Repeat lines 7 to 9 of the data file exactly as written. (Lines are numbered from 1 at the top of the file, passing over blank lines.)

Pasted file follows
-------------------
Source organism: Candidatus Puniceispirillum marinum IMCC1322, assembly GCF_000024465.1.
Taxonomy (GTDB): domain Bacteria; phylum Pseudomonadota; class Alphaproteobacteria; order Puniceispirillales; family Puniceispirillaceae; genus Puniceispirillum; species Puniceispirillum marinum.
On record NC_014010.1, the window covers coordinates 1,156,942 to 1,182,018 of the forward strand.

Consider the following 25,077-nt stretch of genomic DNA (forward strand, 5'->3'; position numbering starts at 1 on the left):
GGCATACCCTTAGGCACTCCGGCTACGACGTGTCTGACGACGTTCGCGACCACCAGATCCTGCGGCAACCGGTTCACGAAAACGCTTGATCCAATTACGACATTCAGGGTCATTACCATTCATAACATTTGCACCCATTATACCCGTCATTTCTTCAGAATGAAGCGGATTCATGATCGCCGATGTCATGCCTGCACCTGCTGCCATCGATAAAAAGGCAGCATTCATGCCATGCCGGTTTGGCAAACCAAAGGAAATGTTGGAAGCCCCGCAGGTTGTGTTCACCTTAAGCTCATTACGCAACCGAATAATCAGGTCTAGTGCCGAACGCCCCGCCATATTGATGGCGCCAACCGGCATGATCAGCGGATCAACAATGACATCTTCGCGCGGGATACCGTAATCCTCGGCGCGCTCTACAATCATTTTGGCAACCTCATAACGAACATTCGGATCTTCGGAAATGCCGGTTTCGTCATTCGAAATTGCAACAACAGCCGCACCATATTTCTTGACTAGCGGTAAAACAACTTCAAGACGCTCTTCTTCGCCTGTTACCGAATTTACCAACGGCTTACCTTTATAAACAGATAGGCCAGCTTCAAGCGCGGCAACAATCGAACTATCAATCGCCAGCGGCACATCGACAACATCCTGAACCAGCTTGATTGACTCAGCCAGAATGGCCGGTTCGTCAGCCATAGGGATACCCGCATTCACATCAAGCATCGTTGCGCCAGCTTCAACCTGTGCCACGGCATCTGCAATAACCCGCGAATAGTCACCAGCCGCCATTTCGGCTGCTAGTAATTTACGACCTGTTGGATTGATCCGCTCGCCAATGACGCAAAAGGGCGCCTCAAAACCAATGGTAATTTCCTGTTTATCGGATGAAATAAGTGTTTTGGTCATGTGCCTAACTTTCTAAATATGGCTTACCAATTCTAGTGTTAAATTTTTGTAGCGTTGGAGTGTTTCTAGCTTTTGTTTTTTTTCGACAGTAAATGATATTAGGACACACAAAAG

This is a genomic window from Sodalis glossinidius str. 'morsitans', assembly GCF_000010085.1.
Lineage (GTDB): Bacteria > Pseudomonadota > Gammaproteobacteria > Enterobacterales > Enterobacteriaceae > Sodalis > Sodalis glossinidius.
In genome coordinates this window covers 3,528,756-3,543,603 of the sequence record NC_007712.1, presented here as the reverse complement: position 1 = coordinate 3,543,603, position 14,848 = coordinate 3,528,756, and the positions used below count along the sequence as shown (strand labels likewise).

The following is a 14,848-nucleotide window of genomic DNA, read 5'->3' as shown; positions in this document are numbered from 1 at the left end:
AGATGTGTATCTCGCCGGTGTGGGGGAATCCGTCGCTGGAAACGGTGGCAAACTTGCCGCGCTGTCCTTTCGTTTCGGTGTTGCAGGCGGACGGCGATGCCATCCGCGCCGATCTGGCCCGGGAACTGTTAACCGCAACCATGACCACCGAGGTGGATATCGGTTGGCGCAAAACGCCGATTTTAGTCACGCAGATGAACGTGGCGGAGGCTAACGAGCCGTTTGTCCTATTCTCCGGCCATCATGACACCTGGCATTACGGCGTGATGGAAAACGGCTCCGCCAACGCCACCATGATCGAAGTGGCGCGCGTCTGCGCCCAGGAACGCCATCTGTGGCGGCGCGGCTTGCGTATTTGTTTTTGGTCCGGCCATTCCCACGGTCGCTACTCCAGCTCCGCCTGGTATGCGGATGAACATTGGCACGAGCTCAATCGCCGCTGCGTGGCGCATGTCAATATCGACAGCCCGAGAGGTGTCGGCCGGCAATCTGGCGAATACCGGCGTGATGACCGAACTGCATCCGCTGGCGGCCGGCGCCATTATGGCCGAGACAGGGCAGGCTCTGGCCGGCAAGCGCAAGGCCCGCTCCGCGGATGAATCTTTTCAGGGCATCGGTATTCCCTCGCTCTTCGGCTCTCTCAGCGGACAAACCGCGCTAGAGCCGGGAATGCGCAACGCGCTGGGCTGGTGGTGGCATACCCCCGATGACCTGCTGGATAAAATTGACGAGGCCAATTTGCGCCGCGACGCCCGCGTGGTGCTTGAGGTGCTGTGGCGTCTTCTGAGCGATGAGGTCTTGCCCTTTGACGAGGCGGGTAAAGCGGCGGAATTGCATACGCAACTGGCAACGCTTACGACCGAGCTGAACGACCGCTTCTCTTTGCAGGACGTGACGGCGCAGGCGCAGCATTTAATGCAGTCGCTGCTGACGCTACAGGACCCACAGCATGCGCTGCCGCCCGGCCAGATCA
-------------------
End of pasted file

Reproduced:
Lineage (GTDB): Bacteria > Pseudomonadota > Gammaproteobacteria > Enterobacterales > Enterobacteriaceae > Sodalis > Sodalis glossinidius.
In genome coordinates this window covers 3,528,756-3,543,603 of the sequence record NC_007712.1, presented here as the reverse complement: position 1 = coordinate 3,543,603, position 14,848 = coordinate 3,528,756, and the positions used below count along the sequence as shown (strand labels likewise).

The following is a 14,848-nucleotide window of genomic DNA, read 5'->3' as shown; positions in this document are numbered from 1 at the left end: